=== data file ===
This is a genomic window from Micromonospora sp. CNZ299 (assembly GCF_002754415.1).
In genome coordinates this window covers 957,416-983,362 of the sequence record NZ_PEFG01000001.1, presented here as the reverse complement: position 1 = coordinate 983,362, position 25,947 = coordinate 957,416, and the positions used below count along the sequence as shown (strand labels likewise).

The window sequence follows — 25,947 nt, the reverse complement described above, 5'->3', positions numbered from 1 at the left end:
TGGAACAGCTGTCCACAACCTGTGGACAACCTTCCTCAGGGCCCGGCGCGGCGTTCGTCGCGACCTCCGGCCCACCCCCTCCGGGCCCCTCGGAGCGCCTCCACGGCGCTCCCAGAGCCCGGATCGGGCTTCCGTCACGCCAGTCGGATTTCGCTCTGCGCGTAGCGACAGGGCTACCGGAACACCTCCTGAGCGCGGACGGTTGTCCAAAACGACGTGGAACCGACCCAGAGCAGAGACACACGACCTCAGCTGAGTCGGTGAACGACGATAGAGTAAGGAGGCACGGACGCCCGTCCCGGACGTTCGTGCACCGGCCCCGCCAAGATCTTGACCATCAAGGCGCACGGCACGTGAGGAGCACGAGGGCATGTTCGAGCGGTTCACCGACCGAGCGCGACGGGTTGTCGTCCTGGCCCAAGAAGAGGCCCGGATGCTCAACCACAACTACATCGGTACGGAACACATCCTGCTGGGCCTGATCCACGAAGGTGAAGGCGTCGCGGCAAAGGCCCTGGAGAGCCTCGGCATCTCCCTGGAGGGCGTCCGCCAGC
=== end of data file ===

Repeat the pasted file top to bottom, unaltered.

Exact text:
This is a genomic window from Micromonospora sp. CNZ299 (assembly GCF_002754415.1).
In genome coordinates this window covers 957,416-983,362 of the sequence record NZ_PEFG01000001.1, presented here as the reverse complement: position 1 = coordinate 983,362, position 25,947 = coordinate 957,416, and the positions used below count along the sequence as shown (strand labels likewise).

The window sequence follows — 25,947 nt, the reverse complement described above, 5'->3', positions numbered from 1 at the left end:
TGGAACAGCTGTCCACAACCTGTGGACAACCTTCCTCAGGGCCCGGCGCGGCGTTCGTCGCGACCTCCGGCCCACCCCCTCCGGGCCCCTCGGAGCGCCTCCACGGCGCTCCCAGAGCCCGGATCGGGCTTCCGTCACGCCAGTCGGATTTCGCTCTGCGCGTAGCGACAGGGCTACCGGAACACCTCCTGAGCGCGGACGGTTGTCCAAAACGACGTGGAACCGACCCAGAGCAGAGACACACGACCTCAGCTGAGTCGGTGAACGACGATAGAGTAAGGAGGCACGGACGCCCGTCCCGGACGTTCGTGCACCGGCCCCGCCAAGATCTTGACCATCAAGGCGCACGGCACGTGAGGAGCACGAGGGCATGTTCGAGCGGTTCACCGACCGAGCGCGACGGGTTGTCGTCCTGGCCCAAGAAGAGGCCCGGATGCTCAACCACAACTACATCGGTACGGAACACATCCTGCTGGGCCTGATCCACGAAGGTGAAGGCGTCGCGGCAAAGGCCCTGGAGAGCCTCGGCATCTCCCTGGAGGGCGTCCGCCAGC